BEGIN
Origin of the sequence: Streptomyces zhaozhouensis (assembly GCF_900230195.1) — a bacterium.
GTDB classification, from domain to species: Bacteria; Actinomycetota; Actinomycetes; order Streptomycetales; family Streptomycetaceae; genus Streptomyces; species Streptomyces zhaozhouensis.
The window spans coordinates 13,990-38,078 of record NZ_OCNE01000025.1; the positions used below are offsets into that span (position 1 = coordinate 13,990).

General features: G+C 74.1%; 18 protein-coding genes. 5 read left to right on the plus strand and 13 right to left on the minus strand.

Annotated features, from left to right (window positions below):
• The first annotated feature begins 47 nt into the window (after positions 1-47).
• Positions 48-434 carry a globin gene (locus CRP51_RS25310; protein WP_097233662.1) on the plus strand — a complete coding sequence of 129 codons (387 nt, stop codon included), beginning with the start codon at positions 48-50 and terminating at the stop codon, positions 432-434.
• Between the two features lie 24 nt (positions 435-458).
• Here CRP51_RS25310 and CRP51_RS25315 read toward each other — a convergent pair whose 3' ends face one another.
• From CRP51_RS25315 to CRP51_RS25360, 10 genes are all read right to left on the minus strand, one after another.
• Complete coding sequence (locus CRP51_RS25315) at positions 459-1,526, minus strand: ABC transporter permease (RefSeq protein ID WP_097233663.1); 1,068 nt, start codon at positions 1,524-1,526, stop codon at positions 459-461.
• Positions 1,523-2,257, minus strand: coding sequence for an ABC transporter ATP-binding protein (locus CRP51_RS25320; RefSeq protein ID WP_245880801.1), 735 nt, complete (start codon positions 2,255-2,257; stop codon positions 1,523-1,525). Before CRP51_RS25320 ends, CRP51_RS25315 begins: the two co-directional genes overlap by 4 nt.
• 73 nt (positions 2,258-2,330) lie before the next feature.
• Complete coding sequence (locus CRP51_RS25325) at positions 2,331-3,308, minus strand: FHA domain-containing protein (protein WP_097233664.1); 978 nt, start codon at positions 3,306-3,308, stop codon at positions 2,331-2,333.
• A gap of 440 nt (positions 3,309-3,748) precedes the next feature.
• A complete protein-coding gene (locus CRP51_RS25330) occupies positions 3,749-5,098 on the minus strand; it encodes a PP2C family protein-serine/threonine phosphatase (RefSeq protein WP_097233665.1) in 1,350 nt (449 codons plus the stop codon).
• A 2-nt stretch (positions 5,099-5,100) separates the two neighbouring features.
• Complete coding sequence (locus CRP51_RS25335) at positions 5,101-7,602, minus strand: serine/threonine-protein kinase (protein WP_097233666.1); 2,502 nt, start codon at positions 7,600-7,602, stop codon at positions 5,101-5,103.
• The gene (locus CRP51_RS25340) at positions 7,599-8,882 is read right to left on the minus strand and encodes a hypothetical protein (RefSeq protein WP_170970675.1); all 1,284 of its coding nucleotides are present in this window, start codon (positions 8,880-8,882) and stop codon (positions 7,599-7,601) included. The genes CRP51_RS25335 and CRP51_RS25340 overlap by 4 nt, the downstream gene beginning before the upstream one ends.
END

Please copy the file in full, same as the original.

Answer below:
Origin of the sequence: Streptomyces zhaozhouensis (assembly GCF_900230195.1) — a bacterium.
GTDB classification, from domain to species: Bacteria; Actinomycetota; Actinomycetes; order Streptomycetales; family Streptomycetaceae; genus Streptomyces; species Streptomyces zhaozhouensis.
The window spans coordinates 13,990-38,078 of record NZ_OCNE01000025.1; the positions used below are offsets into that span (position 1 = coordinate 13,990).

General features: G+C 74.1%; 18 protein-coding genes. 5 read left to right on the plus strand and 13 right to left on the minus strand.

Annotated features, from left to right (window positions below):
• The first annotated feature begins 47 nt into the window (after positions 1-47).
• Positions 48-434 carry a globin gene (locus CRP51_RS25310; protein WP_097233662.1) on the plus strand — a complete coding sequence of 129 codons (387 nt, stop codon included), beginning with the start codon at positions 48-50 and terminating at the stop codon, positions 432-434.
• Between the two features lie 24 nt (positions 435-458).
• Here CRP51_RS25310 and CRP51_RS25315 read toward each other — a convergent pair whose 3' ends face one another.
• From CRP51_RS25315 to CRP51_RS25360, 10 genes are all read right to left on the minus strand, one after another.
• Complete coding sequence (locus CRP51_RS25315) at positions 459-1,526, minus strand: ABC transporter permease (RefSeq protein ID WP_097233663.1); 1,068 nt, start codon at positions 1,524-1,526, stop codon at positions 459-461.
• Positions 1,523-2,257, minus strand: coding sequence for an ABC transporter ATP-binding protein (locus CRP51_RS25320; RefSeq protein ID WP_245880801.1), 735 nt, complete (start codon positions 2,255-2,257; stop codon positions 1,523-1,525). Before CRP51_RS25320 ends, CRP51_RS25315 begins: the two co-directional genes overlap by 4 nt.
• 73 nt (positions 2,258-2,330) lie before the next feature.
• Complete coding sequence (locus CRP51_RS25325) at positions 2,331-3,308, minus strand: FHA domain-containing protein (protein WP_097233664.1); 978 nt, start codon at positions 3,306-3,308, stop codon at positions 2,331-2,333.
• A gap of 440 nt (positions 3,309-3,748) precedes the next feature.
• A complete protein-coding gene (locus CRP51_RS25330) occupies positions 3,749-5,098 on the minus strand; it encodes a PP2C family protein-serine/threonine phosphatase (RefSeq protein WP_097233665.1) in 1,350 nt (449 codons plus the stop codon).
• A 2-nt stretch (positions 5,099-5,100) separates the two neighbouring features.
• Complete coding sequence (locus CRP51_RS25335) at positions 5,101-7,602, minus strand: serine/threonine-protein kinase (protein WP_097233666.1); 2,502 nt, start codon at positions 7,600-7,602, stop codon at positions 5,101-5,103.
• The gene (locus CRP51_RS25340) at positions 7,599-8,882 is read right to left on the minus strand and encodes a hypothetical protein (RefSeq protein WP_170970675.1); all 1,284 of its coding nucleotides are present in this window, start codon (positions 8,880-8,882) and stop codon (positions 7,599-7,601) included. The genes CRP51_RS25335 and CRP51_RS25340 overlap by 4 nt, the downstream gene beginning before the upstream one ends.